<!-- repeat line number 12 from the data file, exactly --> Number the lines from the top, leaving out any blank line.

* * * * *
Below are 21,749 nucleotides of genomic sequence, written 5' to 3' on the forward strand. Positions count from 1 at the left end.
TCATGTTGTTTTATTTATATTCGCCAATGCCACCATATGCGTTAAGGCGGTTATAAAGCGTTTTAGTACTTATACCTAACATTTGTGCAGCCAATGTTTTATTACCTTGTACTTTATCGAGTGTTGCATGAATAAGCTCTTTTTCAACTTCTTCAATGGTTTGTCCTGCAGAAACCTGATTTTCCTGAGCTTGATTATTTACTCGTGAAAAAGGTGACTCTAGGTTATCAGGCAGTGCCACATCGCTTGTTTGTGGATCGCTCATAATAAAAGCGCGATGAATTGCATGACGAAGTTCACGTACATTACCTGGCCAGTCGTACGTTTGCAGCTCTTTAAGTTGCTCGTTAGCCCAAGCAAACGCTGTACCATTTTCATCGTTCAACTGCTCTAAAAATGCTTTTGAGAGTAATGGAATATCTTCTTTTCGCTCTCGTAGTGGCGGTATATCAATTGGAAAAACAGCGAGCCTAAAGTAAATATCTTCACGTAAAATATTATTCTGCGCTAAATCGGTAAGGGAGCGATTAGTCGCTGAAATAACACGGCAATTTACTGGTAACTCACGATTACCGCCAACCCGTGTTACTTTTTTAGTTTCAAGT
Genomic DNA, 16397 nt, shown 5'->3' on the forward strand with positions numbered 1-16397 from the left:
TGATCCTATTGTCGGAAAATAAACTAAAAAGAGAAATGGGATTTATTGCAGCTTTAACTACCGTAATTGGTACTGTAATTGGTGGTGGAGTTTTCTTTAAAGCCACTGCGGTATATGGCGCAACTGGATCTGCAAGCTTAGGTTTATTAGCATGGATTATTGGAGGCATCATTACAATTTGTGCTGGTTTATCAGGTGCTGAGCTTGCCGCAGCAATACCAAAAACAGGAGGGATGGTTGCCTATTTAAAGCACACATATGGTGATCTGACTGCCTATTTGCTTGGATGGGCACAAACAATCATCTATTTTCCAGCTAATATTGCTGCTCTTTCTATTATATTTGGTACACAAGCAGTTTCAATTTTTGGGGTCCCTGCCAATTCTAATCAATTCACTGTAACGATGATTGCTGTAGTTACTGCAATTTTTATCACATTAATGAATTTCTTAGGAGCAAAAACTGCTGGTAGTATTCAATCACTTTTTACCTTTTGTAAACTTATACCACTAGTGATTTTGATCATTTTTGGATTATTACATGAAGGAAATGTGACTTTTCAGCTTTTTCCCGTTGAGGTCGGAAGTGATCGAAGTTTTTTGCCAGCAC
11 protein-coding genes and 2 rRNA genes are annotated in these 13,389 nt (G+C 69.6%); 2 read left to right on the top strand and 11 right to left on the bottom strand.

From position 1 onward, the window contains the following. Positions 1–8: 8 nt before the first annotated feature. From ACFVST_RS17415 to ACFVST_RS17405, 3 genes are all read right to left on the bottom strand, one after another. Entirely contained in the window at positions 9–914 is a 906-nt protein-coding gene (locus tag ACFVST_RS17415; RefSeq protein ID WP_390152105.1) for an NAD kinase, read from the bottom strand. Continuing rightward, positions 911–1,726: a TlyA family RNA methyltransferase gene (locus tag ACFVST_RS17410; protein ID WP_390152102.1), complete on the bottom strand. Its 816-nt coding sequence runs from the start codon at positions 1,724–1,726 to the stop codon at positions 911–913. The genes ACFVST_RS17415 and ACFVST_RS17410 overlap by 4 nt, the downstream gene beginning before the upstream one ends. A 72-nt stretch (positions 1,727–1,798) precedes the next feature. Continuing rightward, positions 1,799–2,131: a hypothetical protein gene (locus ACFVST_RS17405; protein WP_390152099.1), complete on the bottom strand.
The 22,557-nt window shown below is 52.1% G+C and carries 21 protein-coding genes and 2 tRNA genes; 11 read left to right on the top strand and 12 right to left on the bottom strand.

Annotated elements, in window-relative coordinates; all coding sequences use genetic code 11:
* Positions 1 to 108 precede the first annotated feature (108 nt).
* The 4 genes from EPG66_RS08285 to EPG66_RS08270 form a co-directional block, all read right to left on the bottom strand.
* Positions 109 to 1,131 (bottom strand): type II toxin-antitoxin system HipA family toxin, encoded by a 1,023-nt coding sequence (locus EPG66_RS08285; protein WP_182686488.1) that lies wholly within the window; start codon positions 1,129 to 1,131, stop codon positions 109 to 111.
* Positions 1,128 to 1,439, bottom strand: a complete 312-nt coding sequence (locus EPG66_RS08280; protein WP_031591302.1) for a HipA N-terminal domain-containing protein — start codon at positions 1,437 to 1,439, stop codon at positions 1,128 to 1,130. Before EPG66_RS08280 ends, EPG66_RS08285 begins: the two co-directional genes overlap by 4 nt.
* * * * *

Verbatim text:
* Positions 1,128 to 1,439, bottom strand: a complete 312-nt coding sequence (locus EPG66_RS08280; protein WP_031591302.1) for a HipA N-terminal domain-containing protein — start codon at positions 1,437 to 1,439, stop codon at positions 1,128 to 1,130. Before EPG66_RS08280 ends, EPG66_RS08285 begins: the two co-directional genes overlap by 4 nt.